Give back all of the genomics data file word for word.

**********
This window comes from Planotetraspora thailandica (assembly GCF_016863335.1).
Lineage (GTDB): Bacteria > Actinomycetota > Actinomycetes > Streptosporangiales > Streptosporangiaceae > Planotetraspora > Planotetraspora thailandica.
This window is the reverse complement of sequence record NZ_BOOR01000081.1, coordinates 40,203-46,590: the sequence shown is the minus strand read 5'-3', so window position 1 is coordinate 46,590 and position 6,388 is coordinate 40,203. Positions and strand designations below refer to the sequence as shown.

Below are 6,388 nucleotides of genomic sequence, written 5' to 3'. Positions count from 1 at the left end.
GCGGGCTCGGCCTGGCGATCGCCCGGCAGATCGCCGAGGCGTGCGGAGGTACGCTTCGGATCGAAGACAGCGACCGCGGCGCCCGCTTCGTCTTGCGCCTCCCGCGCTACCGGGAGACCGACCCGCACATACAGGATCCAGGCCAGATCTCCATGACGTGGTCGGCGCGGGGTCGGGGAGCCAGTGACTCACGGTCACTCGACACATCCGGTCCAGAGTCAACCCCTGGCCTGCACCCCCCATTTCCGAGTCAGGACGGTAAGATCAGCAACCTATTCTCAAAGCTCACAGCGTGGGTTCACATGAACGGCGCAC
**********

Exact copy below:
This window comes from Planotetraspora thailandica (assembly GCF_016863335.1).
Lineage (GTDB): Bacteria > Actinomycetota > Actinomycetes > Streptosporangiales > Streptosporangiaceae > Planotetraspora > Planotetraspora thailandica.
This window is the reverse complement of sequence record NZ_BOOR01000081.1, coordinates 40,203-46,590: the sequence shown is the minus strand read 5'-3', so window position 1 is coordinate 46,590 and position 6,388 is coordinate 40,203. Positions and strand designations below refer to the sequence as shown.

Below are 6,388 nucleotides of genomic sequence, written 5' to 3'. Positions count from 1 at the left end.
GCGGGCTCGGCCTGGCGATCGCCCGGCAGATCGCCGAGGCGTGCGGAGGTACGCTTCGGATCGAAGACAGCGACCGCGGCGCCCGCTTCGTCTTGCGCCTCCCGCGCTACCGGGAGACCGACCCGCACATACAGGATCCAGGCCAGATCTCCATGACGTGGTCGGCGCGGGGTCGGGGAGCCAGTGACTCACGGTCACTCGACACATCCGGTCCAGAGTCAACCCCTGGCCTGCACCCCCCATTTCCGAGTCAGGACGGTAAGATCAGCAACCTATTCTCAAAGCTCACAGCGTGGGTTCACATGAACGGCGCAC